FIGS. 1 and 2 schematically illustrate the composition and function of a secondary air injection compensating system embodying the present invention, showing the system as functioning when the mixture in the exhaust system is rich and lean, respectively.
FIG. 3 is a diagrammatic illustration of an information processing system which constitutes a part of the present invention.
FIG. 4 shows the operational relation between an acceleration detector and vacuum switching valves.
Referring now to the accompanying drawings, and particularly to FIGS. 1 and 2, which show a secondary air injection compensating system embodying the present invention in the condition of supplying an increased amount of secondary air and in the condition of interrupting such supply, respectively; the system of the invention includes vacuum introducing means, vacuum switching means, and secondary air means. The vacuum introducing means comprise a vacuum transmitting valve 5 in fluid communication with an intake manifold vacuum port V.P., and a vacuum reservoir 4 connected in series flow relationship with the vacuum transmitting valve 5. The vacuum switching means include a first vacuum switching valve 6(VSV-1), a second vacuum switching valve 7(VSV-2) and a third vacuum switching valve 8(VSV-3). The secondary air switching means include a secondary air switching valve generally represented by 1, which has diaphragm means including a first diaphragm chamber 2, a second diaphragm chamber 3, and two diaphragms operatively connected respectively to opposed ends of two valve stems oppositely extending from a valve head 13 adapted to perform such a switching function as to communicate secondary air with either an atmosphere port 9 or a secondary air delivery port 10 by the cooperation of both diaphragm chambers. Futhermore, as seen in FIG. 3, which shows an information processing system, the exhaust system is provided with a catalytic converter 7 and information processing means which include a computer 14 for processing the information from an O2 sensor 16 located upstream of the catalytic converter 17 and the information from an acceleration detector 15 and together with the above-mentioned other means, compose the system of the present invention.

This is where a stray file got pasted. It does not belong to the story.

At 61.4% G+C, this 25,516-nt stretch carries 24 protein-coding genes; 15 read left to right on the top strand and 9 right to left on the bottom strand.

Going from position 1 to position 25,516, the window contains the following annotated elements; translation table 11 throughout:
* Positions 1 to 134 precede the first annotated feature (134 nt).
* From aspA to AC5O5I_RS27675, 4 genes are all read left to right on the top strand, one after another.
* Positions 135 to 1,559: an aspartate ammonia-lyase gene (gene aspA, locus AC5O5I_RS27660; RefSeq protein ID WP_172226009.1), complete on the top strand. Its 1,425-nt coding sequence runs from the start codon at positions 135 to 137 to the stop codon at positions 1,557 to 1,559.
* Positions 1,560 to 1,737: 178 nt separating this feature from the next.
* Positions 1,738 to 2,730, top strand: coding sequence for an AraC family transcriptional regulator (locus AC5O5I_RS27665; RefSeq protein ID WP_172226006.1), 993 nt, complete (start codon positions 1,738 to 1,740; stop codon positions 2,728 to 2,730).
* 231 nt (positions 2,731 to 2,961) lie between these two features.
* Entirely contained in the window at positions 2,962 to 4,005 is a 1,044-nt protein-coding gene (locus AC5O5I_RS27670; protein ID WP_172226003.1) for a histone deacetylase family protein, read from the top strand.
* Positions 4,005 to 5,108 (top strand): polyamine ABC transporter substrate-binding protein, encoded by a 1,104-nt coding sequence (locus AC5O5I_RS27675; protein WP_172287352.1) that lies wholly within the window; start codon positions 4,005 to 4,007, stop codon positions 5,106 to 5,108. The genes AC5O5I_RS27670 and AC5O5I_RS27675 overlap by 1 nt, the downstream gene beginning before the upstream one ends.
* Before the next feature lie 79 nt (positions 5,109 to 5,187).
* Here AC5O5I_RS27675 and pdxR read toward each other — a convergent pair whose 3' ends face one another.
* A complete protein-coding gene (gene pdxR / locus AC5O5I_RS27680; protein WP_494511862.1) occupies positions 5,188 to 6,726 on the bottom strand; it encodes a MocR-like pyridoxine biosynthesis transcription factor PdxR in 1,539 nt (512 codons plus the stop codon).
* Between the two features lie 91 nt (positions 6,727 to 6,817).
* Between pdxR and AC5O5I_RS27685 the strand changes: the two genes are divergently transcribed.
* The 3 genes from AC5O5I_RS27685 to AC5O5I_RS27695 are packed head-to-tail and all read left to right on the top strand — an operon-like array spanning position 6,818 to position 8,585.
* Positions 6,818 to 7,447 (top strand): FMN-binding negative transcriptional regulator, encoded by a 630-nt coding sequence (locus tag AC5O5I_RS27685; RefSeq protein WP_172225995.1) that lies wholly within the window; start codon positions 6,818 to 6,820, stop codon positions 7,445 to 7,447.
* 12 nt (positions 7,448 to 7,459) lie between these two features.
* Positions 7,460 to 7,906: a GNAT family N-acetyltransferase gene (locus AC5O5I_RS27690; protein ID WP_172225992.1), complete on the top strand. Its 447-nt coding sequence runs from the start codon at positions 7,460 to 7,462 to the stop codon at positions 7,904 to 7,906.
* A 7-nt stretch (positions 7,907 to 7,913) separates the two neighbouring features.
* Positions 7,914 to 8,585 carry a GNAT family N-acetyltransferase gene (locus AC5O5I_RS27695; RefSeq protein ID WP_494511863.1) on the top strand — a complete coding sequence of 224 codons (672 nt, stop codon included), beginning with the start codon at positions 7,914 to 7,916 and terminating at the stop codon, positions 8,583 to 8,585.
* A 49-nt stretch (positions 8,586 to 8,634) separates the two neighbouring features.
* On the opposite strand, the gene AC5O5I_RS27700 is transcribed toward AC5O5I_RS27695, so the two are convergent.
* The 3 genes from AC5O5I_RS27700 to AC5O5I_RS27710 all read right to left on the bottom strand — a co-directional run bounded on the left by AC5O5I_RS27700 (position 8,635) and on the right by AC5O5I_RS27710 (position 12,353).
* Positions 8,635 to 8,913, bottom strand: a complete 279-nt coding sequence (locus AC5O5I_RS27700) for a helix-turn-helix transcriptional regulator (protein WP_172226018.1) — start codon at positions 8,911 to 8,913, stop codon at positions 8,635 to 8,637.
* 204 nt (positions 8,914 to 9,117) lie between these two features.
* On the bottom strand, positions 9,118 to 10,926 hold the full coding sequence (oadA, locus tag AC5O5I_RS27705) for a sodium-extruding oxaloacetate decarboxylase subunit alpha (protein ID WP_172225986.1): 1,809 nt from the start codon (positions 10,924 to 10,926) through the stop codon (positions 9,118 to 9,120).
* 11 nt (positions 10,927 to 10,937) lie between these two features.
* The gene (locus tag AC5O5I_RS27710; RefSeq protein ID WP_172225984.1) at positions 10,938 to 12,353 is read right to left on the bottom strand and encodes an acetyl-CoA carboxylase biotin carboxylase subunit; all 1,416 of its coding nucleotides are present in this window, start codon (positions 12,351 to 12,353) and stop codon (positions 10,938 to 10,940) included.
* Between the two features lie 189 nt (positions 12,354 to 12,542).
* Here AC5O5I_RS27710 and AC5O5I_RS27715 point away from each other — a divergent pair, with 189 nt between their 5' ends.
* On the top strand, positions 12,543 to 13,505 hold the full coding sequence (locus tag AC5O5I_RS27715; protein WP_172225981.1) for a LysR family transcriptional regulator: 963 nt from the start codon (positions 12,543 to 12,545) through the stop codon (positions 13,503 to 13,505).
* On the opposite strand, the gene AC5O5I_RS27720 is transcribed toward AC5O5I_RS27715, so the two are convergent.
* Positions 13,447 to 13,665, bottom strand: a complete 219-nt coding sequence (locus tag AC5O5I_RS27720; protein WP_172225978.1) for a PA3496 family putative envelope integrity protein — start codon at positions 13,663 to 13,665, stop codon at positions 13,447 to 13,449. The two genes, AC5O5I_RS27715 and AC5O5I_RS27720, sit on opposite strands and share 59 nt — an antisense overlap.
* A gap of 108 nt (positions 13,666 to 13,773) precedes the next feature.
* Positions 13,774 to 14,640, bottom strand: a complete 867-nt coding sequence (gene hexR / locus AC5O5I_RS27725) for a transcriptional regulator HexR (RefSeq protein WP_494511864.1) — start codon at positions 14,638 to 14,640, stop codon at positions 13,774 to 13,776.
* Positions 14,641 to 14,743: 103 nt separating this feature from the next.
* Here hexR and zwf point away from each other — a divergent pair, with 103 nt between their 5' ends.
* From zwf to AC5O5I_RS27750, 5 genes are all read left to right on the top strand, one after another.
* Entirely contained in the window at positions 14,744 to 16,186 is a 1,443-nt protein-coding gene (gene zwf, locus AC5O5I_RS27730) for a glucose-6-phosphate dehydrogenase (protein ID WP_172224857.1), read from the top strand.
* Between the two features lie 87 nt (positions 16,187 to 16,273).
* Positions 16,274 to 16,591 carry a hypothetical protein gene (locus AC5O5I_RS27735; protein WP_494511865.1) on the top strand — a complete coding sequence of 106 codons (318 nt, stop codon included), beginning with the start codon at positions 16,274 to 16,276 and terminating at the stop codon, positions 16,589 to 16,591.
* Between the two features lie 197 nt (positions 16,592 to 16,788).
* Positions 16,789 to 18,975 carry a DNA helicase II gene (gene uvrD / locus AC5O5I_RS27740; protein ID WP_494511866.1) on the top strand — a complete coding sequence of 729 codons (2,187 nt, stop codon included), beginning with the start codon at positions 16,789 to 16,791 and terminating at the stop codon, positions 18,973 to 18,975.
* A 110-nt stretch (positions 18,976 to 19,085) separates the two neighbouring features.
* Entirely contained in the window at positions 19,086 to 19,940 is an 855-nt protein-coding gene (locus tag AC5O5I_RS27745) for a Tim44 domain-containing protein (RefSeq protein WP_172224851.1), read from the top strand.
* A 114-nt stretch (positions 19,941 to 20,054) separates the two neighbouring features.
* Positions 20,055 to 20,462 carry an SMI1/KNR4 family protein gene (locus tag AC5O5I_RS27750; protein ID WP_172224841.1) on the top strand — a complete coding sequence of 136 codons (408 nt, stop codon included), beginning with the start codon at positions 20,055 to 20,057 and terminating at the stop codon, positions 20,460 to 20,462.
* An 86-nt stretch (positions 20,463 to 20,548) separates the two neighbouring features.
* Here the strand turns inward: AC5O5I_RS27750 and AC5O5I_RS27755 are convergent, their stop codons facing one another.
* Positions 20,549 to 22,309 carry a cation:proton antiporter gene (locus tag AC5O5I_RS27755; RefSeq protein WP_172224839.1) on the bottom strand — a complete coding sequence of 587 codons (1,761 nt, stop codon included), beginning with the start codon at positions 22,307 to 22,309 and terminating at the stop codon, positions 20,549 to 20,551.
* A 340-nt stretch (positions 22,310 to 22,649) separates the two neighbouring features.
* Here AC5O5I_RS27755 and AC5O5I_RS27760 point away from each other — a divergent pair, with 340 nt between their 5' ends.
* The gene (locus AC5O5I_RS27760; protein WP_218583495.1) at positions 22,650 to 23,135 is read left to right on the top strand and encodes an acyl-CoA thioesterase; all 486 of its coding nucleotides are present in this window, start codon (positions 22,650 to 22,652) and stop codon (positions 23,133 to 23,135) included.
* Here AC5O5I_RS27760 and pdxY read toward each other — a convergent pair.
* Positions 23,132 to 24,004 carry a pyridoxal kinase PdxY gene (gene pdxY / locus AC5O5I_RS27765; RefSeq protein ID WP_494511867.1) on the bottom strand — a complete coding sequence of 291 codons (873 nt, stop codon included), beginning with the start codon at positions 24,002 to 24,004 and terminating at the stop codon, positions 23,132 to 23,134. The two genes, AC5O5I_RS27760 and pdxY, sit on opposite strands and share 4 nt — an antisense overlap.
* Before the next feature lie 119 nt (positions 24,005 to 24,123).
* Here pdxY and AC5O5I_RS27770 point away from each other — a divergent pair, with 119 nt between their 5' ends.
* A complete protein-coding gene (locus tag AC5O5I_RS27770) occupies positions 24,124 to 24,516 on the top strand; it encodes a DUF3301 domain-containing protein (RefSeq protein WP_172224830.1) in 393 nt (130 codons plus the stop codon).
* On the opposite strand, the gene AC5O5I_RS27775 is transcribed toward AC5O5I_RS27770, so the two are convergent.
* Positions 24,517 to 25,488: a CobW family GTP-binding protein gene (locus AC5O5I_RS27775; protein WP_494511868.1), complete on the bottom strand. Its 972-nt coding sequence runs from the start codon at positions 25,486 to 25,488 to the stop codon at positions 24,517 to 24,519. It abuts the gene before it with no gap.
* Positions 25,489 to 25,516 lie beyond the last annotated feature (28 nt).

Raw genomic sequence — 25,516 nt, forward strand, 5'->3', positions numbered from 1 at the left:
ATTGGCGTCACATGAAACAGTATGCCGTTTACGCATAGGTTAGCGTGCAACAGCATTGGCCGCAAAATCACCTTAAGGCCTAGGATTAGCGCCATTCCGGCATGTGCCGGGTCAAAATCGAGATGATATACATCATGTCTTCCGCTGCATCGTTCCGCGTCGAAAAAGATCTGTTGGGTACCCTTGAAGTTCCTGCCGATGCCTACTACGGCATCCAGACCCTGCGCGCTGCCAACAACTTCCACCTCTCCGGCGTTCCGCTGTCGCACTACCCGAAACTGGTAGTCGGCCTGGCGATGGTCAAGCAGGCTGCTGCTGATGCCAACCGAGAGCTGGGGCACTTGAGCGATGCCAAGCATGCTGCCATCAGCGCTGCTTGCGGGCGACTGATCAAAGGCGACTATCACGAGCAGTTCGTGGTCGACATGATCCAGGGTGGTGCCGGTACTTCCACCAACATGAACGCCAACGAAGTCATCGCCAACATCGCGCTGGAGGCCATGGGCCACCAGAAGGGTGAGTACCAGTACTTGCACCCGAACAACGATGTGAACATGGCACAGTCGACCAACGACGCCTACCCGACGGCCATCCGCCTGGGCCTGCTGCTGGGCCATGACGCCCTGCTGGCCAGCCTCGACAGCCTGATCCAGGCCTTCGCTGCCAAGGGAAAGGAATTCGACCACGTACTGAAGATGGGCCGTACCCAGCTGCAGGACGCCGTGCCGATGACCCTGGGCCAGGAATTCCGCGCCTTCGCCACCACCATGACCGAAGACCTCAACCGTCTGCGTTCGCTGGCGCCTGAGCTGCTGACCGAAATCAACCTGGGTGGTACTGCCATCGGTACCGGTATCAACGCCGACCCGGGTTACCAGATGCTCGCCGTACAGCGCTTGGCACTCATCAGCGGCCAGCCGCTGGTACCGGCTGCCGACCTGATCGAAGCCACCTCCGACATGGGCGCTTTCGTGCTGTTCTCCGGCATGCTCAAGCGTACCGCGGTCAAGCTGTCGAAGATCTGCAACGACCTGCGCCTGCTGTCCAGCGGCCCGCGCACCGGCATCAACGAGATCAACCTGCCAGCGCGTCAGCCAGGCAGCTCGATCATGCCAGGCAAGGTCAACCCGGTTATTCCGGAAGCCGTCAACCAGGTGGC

VSV-1 and VSV-2, used in the rich mode and the lean mode, respectively, are normally controlled by the signal from the O2 sensor 16 through the operation of the computer 14 in such a manner as to be set, when the exhaust mixture is rich in fuel, in the ON position (for the first fluid communication system) to deliver secondary air into the exhaust system, and when the mixture is lean, in the OFF positions (for the second fluid communication system) to shut off the delivery of secondary air. VSV-3 serves to cause instantaneous and precise supply of secondary air in increased amount by the acceleration signal from the acceleration detector 15 and is controlled together with the other vacuum switching valves (VSV-1 and VSV-2) by the computer 14.
Reference is now made again to FIG. 1, which illustrates the function of the present compensating system when the gas mixture in the exhaust system is rich. The manifold vacuum led through the vacuum transmitting valve 5 into the vacuum reservoir 4 and kept therein is conducted through VSV-1 into the first diaphragm chamber 2, pursuing the shown first fluid communication line, and tends to move the diaphragm upward as viewed in the figure. Meanwhile, VSV-2 allows the ambient air admitted through its specific orifice 12 provided in an atmosphere opening to pass into the second diaphragm chamber 3. This atmosphere introduction is effective to determine the operating speed of the valve head 13.
VSV-3, used in the acceleration mode, is to be actuated by the signal from the acceleration detector and therefore normally remains in the OFF position (for the second fluid communication system).